ISL – DC Trident
On June 11, 2019, Zach Apple was announced as a member of the DC Trident ISL team, headed by GM Kaitlin Sandeno.
2019 World University Games
Zach Apple started the 2019 WUG’s on the men’s 4×100 free relay, where he helped USA take home gold with a split of 47.79 in the 1st spot. Next up was the 200 free, where he took gold in 1:46.80, going out hard and building nearly a 1-second lead into the final 50. Nikolay Snegirev nearly closed the gap over the final stretch, but Apple hung on to win 1:46.80 to 1:46.97.
In the 100 free, Apple was once again the top contender, and held his spot in the final, touching for gold in 48.01 ahead of American teammate, Tate Jackson, who touched for 2nd in 48.29. Apple won his 4th gold of the games by anchoring the 4×200 free relay, splitting a field best of 1:46.16.
On the final day of competition, Apple placed 6th in the 50 free (22.50), and finished his program by anchoring (47.55) Team USA’s gold medal winning 4×100 medley relay.
2019 World Championships
Apple continued his monumental summer in Gwangju at the World Champs. In the finals of the 4×100 free relay, Apple split a field best 46.86 to help the USA to the fastest textile time ever posted. Apple returned on the 4×200 free relay, splitting 1:46.03 to help USA earn bronze.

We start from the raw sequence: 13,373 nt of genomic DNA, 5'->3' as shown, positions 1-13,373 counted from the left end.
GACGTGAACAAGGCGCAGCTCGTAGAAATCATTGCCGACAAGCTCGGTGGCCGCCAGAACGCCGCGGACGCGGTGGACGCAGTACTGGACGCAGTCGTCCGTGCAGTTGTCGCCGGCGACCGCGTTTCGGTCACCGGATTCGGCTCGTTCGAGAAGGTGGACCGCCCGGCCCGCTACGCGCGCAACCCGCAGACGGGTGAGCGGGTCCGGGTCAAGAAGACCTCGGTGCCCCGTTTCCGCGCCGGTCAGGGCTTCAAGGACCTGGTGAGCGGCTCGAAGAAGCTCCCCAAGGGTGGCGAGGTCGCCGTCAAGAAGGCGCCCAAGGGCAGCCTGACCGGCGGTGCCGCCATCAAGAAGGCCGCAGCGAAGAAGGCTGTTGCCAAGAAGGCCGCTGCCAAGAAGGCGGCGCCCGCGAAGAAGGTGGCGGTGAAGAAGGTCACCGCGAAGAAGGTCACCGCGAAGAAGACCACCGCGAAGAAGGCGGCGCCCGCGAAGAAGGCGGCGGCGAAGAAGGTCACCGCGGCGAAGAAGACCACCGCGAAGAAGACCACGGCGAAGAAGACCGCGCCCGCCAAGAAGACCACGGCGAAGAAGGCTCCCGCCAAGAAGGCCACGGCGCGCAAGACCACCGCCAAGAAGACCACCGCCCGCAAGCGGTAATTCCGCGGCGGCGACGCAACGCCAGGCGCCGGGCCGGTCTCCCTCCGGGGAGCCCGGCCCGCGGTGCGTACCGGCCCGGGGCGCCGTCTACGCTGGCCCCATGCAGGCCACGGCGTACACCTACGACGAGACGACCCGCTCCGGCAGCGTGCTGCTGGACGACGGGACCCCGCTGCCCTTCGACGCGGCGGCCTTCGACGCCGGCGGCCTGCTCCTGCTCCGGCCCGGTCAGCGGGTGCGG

Apple was far from done at that point. On Day 7, he swam on the finals relay of the mixed 4×100 free relay, splitting 47.34 on the 2nd leg to help USA win gold, just missing their own world record. On Day 8, Apple swam the freestyle leg of the 4×100 medley relay in prelims, splitting 47.59 to put USA in 2nd headed into the final, where they ended up earning silver.
2021 Olympic Trials
In the 200 free on Day 3, Apple placed 5th in the 200 free (1:46.45), giving him a potential slot on the Olympic team. But on Day 5, Apple solidified that spot, finishing second behind Caeleb Dressel in the 100 free at 47.72, earning him an Olympic berth and an individual event to swim in Tokyo.
2020 Olympic Games
Apple started his first Games on Day 2 in the 4×100 free relay. In prelims, he anchored USA in a very solid 47.2, guaranteeing his spot in the final. In the final, he maintained the anchor position, throwing down a monster 46.6 anchor to propel the US to gold in 3:08.97.
Apple was back in the 4×200 free relay, swimming the 3rd leg in the final and splitting 1:47.31 to contribute to USA’s 4th place finish. Apple finished his meet by anchoring the 4×100 medley relay, swimming a 46.95 split out of lane 1 to help USA touch for gold and a new world record.